Probe into Secaucus gay-firefighter case still in attorney’s hands
Town officials said last week that they still have yet to receive a long anticipated report of a probe into a 2004 bias incident. The municipality had expected to receive the report last month.
In May 2010 the Town Council ordered an independent inquiry into the now-infamous incidents of anti-gay harassment in Secaucus that led to a multi-million-dollar lawsuit in 2008. The inquiry was led by attorney Edward DePascale of McElroy, Deutch, Mulvaney.
Two former Secaucus residents, Peter DeVries and Timothy Carter, once lived next to the North End Fire House. They filed a harassment suit against Secaucus after enduring an alleged two years of harassment from a handful of firefighters.
The alleged harassment culminated on one night in April 2004, when according to the suit, anti-gay slurs and violent threats were yelled outside the couple’s house. One attacker allegedly threatened to kill them.
In 2008, a jury in Hudson County Superior Court awarded them $2.8 million, on top of another $2 million for legal fees.
The three former firefighters who were implicated in the harassment – but who were never charged with a crime, and who were not named in the couple’s lawsuit – resigned from the Secaucus Volunteer Fire Department shortly after the trial ended. Since December 2009, however, the firefighters and their supporters have been lobbying for them to be reinstated.
Both supporters and critics of the men believe DePascale’s inquiry could either vindicate them – or prove their complicity in the harassment of Carter and DeVries.
Town Administrator David Drumeler said DePascale completed the bulk of his inquiry in early December and he now expects the town to get his written report sometime this month.
Mayor Michael Gonnelli has vowed to make DePascale’s report available to the public.
Once the municipality receives DePascale’s findings, however, it could still be several weeks before it’s released publically. The council will review it first, Drumeler said, and portions that deal with sensitive personnel matters may need to be redacted.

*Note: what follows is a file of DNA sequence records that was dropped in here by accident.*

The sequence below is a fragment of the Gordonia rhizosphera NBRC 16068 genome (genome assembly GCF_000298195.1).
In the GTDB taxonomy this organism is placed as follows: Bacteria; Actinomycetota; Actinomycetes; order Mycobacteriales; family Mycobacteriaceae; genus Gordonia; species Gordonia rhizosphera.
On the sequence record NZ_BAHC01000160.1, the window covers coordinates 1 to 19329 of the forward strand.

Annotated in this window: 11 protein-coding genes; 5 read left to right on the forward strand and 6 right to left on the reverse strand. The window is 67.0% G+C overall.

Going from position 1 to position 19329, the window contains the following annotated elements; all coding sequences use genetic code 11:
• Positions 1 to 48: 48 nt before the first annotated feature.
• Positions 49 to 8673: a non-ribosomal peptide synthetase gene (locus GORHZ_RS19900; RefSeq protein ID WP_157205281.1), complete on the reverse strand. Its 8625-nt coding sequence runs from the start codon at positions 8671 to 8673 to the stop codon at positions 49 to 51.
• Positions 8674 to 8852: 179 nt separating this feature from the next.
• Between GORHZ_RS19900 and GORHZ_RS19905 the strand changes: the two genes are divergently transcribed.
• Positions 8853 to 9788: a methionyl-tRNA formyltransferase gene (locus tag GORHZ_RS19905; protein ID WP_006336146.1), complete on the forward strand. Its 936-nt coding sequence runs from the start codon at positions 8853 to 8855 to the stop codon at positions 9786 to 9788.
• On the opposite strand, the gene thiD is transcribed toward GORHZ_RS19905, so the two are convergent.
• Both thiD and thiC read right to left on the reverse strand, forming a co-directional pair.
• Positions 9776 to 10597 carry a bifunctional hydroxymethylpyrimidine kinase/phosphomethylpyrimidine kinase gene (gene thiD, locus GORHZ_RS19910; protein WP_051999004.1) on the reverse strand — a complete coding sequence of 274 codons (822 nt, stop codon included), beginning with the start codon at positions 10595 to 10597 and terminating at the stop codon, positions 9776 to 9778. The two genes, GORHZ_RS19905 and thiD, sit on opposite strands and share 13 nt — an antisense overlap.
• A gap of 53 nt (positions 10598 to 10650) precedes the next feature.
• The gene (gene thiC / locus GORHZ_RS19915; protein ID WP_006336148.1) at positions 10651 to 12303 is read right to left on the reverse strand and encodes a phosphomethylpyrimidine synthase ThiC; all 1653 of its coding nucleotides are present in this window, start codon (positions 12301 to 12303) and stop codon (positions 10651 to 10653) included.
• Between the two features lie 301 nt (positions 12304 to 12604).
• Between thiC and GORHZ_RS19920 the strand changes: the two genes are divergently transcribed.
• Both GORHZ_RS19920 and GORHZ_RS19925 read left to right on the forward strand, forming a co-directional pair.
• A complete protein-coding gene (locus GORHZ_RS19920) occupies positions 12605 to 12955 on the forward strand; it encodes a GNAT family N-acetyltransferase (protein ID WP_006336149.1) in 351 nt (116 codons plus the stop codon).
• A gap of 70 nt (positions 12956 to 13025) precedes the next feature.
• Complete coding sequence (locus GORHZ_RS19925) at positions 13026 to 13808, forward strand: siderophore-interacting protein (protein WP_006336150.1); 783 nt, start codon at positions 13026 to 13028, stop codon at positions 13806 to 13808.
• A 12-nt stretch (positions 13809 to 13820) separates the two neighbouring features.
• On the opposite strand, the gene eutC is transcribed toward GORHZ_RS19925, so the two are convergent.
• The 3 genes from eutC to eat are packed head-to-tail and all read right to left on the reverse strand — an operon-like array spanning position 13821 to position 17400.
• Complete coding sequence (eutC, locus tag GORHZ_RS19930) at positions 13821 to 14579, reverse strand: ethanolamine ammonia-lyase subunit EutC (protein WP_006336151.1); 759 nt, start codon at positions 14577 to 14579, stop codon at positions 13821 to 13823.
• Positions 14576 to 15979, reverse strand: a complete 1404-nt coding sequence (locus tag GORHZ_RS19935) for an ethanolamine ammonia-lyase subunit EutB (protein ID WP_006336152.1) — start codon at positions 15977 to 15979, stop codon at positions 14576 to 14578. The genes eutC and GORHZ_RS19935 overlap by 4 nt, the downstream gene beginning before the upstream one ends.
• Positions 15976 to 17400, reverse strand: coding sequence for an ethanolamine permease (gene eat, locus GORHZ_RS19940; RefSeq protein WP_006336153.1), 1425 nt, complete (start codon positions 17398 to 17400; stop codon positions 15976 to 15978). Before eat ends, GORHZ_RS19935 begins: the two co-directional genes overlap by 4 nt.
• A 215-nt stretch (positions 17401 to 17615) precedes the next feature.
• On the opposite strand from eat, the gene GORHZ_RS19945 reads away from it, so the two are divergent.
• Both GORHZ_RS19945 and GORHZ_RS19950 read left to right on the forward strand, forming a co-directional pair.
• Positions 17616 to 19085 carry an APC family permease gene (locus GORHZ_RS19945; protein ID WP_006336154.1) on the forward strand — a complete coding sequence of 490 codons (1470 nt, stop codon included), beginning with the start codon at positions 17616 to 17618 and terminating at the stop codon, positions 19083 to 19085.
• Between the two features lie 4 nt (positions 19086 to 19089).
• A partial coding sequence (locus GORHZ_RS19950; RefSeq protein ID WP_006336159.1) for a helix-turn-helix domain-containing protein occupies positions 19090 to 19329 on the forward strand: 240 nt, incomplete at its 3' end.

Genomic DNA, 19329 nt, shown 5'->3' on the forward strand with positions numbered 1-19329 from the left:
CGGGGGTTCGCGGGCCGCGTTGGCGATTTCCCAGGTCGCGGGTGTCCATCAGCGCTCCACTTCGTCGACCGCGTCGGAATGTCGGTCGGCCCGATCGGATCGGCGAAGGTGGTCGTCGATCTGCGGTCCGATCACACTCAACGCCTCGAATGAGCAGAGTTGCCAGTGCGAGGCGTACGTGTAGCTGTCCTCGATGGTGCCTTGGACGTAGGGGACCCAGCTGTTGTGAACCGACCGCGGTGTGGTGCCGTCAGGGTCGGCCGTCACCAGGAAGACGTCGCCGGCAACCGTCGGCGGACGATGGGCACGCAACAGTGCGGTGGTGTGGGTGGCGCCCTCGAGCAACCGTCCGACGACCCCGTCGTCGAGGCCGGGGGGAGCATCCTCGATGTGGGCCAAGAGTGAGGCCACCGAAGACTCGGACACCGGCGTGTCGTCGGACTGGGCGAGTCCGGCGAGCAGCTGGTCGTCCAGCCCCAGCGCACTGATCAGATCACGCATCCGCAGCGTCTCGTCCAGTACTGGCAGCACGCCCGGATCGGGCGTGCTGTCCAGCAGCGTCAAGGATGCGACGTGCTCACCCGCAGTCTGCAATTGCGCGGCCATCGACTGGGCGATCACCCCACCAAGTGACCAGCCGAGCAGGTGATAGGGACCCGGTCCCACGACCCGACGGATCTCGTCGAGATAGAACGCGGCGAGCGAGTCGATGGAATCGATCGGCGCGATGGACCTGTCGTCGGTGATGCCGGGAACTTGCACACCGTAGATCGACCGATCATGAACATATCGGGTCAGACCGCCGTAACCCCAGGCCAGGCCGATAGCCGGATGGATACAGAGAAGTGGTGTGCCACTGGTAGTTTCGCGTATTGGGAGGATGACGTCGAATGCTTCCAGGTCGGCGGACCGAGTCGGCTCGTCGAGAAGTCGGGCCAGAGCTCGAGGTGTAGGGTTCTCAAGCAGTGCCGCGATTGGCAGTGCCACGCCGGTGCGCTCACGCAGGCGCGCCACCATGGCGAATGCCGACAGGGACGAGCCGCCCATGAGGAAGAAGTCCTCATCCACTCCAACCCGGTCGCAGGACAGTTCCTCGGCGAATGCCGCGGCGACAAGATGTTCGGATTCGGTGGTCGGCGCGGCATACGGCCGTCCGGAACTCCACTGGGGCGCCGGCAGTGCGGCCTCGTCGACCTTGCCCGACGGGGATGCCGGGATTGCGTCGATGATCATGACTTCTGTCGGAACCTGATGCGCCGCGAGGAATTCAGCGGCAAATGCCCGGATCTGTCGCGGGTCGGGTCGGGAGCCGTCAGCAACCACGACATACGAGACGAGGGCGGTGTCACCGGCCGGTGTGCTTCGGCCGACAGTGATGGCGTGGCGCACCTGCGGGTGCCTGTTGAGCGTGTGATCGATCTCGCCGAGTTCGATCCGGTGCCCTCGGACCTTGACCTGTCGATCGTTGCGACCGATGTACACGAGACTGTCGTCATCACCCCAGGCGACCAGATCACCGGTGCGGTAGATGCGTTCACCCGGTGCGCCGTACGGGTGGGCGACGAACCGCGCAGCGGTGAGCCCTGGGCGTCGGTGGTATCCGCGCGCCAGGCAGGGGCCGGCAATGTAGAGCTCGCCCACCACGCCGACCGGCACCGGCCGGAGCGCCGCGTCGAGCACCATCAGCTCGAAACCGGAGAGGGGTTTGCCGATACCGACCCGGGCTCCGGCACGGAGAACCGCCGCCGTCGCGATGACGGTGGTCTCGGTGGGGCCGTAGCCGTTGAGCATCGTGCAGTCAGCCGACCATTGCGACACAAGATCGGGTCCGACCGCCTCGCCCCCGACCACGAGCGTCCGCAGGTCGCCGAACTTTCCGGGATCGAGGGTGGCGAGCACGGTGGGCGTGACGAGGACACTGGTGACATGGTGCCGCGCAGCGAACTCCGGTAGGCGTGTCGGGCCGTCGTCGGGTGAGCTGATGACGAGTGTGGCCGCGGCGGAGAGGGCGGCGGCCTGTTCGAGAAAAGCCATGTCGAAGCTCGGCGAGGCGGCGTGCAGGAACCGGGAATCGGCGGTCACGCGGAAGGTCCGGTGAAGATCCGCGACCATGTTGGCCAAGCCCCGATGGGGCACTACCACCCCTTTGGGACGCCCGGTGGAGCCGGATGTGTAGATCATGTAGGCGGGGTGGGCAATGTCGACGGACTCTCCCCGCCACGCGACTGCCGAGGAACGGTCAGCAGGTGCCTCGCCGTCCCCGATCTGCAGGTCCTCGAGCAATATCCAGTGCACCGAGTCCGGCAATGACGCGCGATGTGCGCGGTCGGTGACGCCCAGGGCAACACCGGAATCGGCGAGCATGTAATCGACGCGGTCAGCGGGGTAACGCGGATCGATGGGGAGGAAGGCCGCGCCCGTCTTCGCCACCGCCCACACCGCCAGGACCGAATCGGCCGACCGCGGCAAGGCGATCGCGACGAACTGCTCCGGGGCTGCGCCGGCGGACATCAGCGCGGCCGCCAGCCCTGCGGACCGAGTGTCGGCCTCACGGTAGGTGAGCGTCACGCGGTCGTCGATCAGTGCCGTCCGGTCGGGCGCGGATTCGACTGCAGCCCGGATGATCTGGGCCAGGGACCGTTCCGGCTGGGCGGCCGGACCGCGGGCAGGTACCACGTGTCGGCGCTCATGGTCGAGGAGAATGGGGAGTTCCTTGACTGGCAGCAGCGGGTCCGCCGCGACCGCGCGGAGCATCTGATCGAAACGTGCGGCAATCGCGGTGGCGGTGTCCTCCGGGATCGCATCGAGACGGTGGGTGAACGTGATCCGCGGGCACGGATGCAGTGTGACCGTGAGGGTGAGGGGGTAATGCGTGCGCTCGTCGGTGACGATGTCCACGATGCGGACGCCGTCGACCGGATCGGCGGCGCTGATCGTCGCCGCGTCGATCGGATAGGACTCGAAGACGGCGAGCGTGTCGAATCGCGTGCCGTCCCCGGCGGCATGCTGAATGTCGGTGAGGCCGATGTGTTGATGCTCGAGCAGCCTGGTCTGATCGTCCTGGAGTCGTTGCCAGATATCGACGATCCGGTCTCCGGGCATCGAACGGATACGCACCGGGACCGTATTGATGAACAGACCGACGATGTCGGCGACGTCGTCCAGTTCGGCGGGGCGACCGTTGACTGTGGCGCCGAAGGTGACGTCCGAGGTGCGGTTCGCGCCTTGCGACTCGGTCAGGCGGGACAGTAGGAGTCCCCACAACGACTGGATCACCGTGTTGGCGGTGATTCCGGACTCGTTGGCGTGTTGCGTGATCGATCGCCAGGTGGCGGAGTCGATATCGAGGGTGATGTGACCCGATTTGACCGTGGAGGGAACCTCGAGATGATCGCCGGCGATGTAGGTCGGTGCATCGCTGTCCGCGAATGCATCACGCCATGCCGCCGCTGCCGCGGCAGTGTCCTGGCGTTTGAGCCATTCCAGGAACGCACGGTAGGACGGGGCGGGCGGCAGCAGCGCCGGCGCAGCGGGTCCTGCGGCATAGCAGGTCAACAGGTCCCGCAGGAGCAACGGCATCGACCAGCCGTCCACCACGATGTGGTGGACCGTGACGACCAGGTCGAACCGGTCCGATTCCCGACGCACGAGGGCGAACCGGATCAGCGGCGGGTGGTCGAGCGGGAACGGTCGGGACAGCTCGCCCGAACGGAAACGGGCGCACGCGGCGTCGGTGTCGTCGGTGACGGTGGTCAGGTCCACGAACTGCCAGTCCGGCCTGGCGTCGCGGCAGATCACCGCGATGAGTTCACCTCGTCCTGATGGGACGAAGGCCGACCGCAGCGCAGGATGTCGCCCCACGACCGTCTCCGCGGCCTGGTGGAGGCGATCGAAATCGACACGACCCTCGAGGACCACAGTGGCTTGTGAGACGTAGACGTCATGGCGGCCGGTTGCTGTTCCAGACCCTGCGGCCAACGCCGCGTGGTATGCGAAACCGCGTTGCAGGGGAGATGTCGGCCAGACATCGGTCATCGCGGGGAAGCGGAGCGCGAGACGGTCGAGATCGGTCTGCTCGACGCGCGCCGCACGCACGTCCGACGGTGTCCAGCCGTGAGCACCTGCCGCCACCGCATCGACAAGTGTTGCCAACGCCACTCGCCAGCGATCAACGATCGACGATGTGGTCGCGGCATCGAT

Secaucus Recreation Center wins design award
The Secaucus Recreation Center has, for years, been the subject of scorn and ridicule for its $12 million price tag and for its inability to meet its annual operating expenses.
But the beleaguered facility of Koelle Blvd. now has a reason to hold its head high.
Last week the New Jersey Recreation and Park Association – a nonprofit organization that promotes the parks and recreation industry and advocates public policy and stewardship of parks recreation, resource management, and leisure services – voted to give the recreation center its Class 1 Facility Design Award.
According to the association’s web site, the “excellence in design award is presented for excellence is design of completed recreation and park facilities intended for public use.” Facilities that were eligible for the 2011 award must have been completed between 2007 and 2008. The Secaucus Recreation Center was completed in 2008.
Design awards are given in categories based on the population of the municipality. The Class 1 award is given to facilities in towns with a population of 20,000 or fewer.
The Secaucus Recreation Center was designed by John Capazzi, a principal and architect with RSC Architects of Cliffside Park. The firm also designed the Culinary Arts Institute at Hudson County Community College in Jersey City and the Secaucus Public Library and Business Resource Center.
The New Jersey Recreation and Park Association has recognized outstanding contributions to the field of parks, recreation, leisure services, and natural resource management through its Annual Awards Program for the last three decades.